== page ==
by Leeya Hendricks (@LeeyaHendricks) It’s a fact of business that customers are more inclined to want to deal with you if you’re customer-focused — or, as some in the know call it, “customer-obsessed”.
Think about the implications of that: every time you frustrate your customer’s expectations, they have reason and opportunity to go to the competition instead. That is why there’s a direct link between your customer relationships and your sales and profits.
So, how do you become customer-obsessed? It begins with identifying the customer’s needs, wants and problems — the essence of customer-focused marketing. This uses customer data to guide and drive development of the company’s products or services (aka devising solutions to customer problems).
But even a customer-obsessed culture may err when it focuses too narrowly on specific touchpoints in the customer experience (CX).
In such cases, businesses are too close to the problem, and their attempts to problem-solve and transform are doomed to failure. Don’t solve for a specific touchpoint without considering the bigger picture of business objectives and customer needs. Individual touchpoints are, in any case, not always the cause of negative customer experiences. Customers are often not dissatisfied with one particular experience but with a range of unsatisfactory interactions with a business.
What does this mean organisationally?
Bringing about customer-obsessed transformation begins with getting buy-in, not just from organisational leadership but also from all the relevant project stakeholders.
A team armed with knowledge about what they’re seeking to achieve and the tools to achieve it is central to successful customer engagements, since it’s tasked with implementing the executive’s customer-centric vision. Without a change towards a customer-focused culture, organisations won’t be able to make the shift to customer-centricity.
In a sales environment, being customer-focused requires sellers to put themselves in customers’ shoes and see things from their perspective. This is difficult as it means ceding control to the customer and letting your sales focus be determined by customer needs, desires and ambitions — none of which will come naturally or be easily understood.
Why be customer-obsessed?
It’s simple: viewing things from the customer’s perspective helps us better understand customer needs and what products and services would work for them. It also helps us to support them better, and a customer can always sense an honest attempt to do so.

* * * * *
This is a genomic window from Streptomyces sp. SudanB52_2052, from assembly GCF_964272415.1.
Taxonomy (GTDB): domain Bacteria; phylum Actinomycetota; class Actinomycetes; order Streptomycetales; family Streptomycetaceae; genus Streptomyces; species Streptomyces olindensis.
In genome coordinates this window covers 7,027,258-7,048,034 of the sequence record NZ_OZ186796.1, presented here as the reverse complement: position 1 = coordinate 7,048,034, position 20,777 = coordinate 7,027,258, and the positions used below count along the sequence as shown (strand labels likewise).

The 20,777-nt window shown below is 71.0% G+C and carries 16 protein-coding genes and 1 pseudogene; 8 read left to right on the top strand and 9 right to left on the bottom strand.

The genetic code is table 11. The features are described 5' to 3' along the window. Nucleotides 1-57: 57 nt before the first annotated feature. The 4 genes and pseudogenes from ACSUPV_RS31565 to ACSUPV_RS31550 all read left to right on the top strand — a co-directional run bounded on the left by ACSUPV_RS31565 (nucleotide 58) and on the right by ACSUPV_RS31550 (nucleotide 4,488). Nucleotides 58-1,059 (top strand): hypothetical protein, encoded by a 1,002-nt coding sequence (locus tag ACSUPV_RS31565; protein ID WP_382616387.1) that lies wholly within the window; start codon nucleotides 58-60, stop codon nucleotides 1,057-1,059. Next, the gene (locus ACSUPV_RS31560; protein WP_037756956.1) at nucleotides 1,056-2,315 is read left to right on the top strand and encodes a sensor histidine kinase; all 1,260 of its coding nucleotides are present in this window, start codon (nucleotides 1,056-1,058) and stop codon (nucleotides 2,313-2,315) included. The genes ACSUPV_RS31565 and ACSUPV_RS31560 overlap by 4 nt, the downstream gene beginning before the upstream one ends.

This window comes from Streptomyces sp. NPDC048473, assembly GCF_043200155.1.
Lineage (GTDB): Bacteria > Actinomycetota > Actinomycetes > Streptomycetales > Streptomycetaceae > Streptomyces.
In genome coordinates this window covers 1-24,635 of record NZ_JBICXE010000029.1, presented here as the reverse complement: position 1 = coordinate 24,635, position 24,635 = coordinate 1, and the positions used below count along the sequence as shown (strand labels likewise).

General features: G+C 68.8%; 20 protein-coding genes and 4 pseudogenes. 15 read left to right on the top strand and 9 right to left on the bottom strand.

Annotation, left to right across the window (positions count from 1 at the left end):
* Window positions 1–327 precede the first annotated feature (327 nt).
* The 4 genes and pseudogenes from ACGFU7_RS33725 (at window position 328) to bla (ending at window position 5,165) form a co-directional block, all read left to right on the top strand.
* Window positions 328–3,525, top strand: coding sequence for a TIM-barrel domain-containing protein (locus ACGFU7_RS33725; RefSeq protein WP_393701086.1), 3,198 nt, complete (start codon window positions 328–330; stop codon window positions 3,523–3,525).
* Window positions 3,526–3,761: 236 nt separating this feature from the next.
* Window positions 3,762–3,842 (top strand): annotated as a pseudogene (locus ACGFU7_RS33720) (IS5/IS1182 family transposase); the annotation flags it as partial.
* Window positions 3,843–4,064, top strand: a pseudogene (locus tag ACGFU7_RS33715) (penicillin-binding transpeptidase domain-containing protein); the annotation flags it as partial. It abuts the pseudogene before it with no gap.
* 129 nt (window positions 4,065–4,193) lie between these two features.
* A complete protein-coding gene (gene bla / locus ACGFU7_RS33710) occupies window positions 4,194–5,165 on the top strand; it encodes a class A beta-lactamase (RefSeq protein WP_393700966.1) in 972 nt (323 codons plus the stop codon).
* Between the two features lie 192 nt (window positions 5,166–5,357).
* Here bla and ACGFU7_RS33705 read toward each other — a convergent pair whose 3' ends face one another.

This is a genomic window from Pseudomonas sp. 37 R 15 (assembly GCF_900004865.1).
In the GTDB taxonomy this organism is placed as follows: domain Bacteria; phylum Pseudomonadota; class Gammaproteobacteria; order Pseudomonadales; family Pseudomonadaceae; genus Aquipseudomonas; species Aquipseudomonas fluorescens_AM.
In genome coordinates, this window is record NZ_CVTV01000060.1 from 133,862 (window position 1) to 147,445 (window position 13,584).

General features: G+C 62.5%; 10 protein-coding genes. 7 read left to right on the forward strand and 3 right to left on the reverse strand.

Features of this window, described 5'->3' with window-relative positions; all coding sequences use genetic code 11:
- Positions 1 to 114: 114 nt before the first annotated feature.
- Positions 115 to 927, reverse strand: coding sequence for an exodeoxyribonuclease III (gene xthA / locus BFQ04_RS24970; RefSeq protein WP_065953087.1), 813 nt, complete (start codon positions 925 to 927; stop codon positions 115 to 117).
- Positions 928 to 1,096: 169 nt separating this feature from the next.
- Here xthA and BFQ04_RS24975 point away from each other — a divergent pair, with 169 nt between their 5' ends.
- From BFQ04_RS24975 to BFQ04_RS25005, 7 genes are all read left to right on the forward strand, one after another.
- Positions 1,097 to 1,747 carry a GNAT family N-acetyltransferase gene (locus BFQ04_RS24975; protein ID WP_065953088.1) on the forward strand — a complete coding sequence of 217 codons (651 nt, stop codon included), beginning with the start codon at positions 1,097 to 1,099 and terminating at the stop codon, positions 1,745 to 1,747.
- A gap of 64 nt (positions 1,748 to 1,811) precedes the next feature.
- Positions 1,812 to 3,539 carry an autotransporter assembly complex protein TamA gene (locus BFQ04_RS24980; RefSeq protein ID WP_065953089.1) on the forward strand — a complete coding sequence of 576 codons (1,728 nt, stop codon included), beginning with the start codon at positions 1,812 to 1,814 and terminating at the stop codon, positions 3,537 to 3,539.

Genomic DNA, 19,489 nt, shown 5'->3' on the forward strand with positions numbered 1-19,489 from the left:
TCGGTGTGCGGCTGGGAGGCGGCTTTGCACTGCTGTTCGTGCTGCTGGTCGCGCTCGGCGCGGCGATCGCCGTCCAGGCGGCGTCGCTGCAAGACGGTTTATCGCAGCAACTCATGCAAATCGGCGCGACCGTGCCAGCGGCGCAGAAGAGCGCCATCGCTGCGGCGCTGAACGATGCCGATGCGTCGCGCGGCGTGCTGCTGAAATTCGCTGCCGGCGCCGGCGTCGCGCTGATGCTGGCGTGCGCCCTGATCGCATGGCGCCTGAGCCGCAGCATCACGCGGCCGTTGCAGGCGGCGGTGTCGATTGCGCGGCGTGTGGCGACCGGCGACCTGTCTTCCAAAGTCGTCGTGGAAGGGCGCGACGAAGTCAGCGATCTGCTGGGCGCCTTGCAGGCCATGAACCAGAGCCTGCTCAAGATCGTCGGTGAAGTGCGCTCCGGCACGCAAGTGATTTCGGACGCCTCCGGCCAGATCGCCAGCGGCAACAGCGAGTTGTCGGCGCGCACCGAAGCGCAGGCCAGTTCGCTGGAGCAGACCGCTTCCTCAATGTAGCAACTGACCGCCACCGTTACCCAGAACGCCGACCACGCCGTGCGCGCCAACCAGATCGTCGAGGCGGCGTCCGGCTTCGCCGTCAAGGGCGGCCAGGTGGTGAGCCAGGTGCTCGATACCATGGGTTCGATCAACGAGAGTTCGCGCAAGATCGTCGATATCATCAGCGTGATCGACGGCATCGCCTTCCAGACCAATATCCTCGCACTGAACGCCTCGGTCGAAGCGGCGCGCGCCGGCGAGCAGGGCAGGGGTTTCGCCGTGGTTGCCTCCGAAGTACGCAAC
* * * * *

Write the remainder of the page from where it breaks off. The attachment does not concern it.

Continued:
When there’s a problem, customer focus creates a rewarding mutual engagement between you and the customer: a project to solve their problem that is also a bonding experience. This means focusing on developing and instilling the right mindset and behaviour in your people. Is your main objective to help your customer and act in their best interests? Above all, it’s important to be sincere and genuine.
Activating this mindset involves putting your own priorities second and even your sense of self-importance. Ask yourself how best to service the customer. Think about what you would want in the customer’s situation to increase their level of satisfaction. Train yourself by making the most of service encounters in daily situations, no matter how big or small.
When done right, customer focus can help transform a company into an extraordinary one.
Enable customer obsession in your organisation by starting from the inside out. As Tim Hoskins put it, “Successful businesses usually have one thing in common. Every employee is obsessed with creating a positive experience for their customers. As an ideology, customer obsession means recognising that the people who have direct contact with your customers on a daily basis are closest to their successes and their failures.”
Leeya Hendricks (@LeeyaHendricks) is a designated chartered marketer, global marketing strategist, digital driver and a Women in Tech leader. She holds a BA degree in fine arts, a BA honours degree in brand marketing management, an MBA in business management and is completing her PhD in management sciences, focusing on the customer and business transformation. She is now director of customer first marketing at ORACLE UKI, responsible for driving customer success through customer advocacy, and building strategic partnerships focused on emerging technology and the changed customers’ buying behaviour. Leeya contributes the monthly column “Gestalt”, about putting customers first for sustainable business success, to MarkLives.
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